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Demythologizing Pure Land BuddhismYasuda Rijin and the Shin Buddhist Tradition$
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Paul B. Watt

Print publication date: 2016

Print ISBN-13: 9780824856328

Published to Hawaii Scholarship Online: November 2016

DOI: 10.21313/hawaii/9780824856328.001.0001

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“A Name but Not a Name Alone” (1960)

“A Name but Not a Name Alone” (1960)

Chapter:
(p.58) “A Name but Not a Name Alone” (1960)
Source:
Demythologizing Pure Land Buddhism
Author(s):

Paul B. Watt

Publisher:
University of Hawai'i Press
DOI:10.21313/hawaii/9780824856328.003.0003

This chapter discusses Yasuda's 1960 lecture, “A Name but Not a Name Alone.” The lecture deals with a subject at the heart of Shin Buddhism—the correct understanding of the name of Amida Buddha. Both the lecture and its title were drawn from a 1960 meeting with Protestant theologian Paul Tillich (1886–1965), one of several theologians whose writings Yasuda had studied. Yasuda's encounter with Tillich spurred him to present a lecture at the Kyoto temple Senyūji on the occasion of the celebration of his sixtieth birthday in September 1960. The title, “A Name but Not a Name Alone,” were words that, as Yasuda explains at the beginning of his talk, Tillich wrote on a tanzaku—a narrow strip of paper intended for short poems or calligraphy—as a memento of their meeting.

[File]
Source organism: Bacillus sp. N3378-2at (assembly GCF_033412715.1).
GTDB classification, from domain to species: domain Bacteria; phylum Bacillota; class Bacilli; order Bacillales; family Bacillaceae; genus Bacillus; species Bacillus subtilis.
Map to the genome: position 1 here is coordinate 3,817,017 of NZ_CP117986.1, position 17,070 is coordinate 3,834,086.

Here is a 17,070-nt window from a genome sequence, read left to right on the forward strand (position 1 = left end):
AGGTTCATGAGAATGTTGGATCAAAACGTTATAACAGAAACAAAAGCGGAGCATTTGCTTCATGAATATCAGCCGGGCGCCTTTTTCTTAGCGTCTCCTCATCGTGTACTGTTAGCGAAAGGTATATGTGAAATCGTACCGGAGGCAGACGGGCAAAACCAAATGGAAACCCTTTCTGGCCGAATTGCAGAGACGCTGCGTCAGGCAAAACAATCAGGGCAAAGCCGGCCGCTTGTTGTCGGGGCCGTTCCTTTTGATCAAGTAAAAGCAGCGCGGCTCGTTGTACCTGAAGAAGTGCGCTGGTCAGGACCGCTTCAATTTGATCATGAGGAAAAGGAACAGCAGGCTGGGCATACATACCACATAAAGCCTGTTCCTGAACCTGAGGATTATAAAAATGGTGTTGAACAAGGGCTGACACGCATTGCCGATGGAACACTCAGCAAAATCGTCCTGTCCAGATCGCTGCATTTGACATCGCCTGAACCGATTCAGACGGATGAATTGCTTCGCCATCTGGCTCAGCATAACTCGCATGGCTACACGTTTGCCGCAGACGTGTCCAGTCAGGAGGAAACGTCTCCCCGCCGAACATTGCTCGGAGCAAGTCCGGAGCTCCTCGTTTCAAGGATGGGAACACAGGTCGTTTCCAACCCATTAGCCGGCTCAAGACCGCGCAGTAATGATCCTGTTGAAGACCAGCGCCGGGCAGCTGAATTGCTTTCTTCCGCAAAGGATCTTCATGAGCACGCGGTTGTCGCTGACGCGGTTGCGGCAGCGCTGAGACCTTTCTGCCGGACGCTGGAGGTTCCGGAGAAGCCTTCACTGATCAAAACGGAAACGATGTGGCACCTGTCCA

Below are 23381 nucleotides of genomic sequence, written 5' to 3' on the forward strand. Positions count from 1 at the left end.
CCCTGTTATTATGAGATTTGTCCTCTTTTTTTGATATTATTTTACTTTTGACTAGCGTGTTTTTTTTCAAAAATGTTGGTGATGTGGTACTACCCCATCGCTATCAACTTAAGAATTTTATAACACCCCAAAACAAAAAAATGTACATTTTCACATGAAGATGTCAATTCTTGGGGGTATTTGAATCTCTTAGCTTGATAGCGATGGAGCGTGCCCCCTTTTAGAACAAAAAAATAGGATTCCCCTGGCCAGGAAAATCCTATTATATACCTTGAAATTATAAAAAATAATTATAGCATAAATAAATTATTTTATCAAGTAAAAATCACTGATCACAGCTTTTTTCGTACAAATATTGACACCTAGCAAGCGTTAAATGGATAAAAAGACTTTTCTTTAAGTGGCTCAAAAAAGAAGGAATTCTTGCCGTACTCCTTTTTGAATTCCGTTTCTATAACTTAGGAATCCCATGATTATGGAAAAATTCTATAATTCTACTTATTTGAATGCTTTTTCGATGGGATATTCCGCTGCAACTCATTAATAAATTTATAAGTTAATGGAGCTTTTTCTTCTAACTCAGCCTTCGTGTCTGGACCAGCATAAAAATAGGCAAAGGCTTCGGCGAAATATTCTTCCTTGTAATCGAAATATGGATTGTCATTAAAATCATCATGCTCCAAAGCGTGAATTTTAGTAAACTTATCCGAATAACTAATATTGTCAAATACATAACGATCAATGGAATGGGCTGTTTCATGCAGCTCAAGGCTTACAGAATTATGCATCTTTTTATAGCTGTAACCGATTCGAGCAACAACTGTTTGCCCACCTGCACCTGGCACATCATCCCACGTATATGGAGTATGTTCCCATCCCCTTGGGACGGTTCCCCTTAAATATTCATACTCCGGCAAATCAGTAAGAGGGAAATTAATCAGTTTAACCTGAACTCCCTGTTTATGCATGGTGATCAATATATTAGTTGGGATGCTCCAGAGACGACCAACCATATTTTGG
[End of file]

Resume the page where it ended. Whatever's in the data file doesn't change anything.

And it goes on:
Keywords:   Yasuda, Amida Buddha, Paul Tillich, Senyūji, Amida, Shin philosophy

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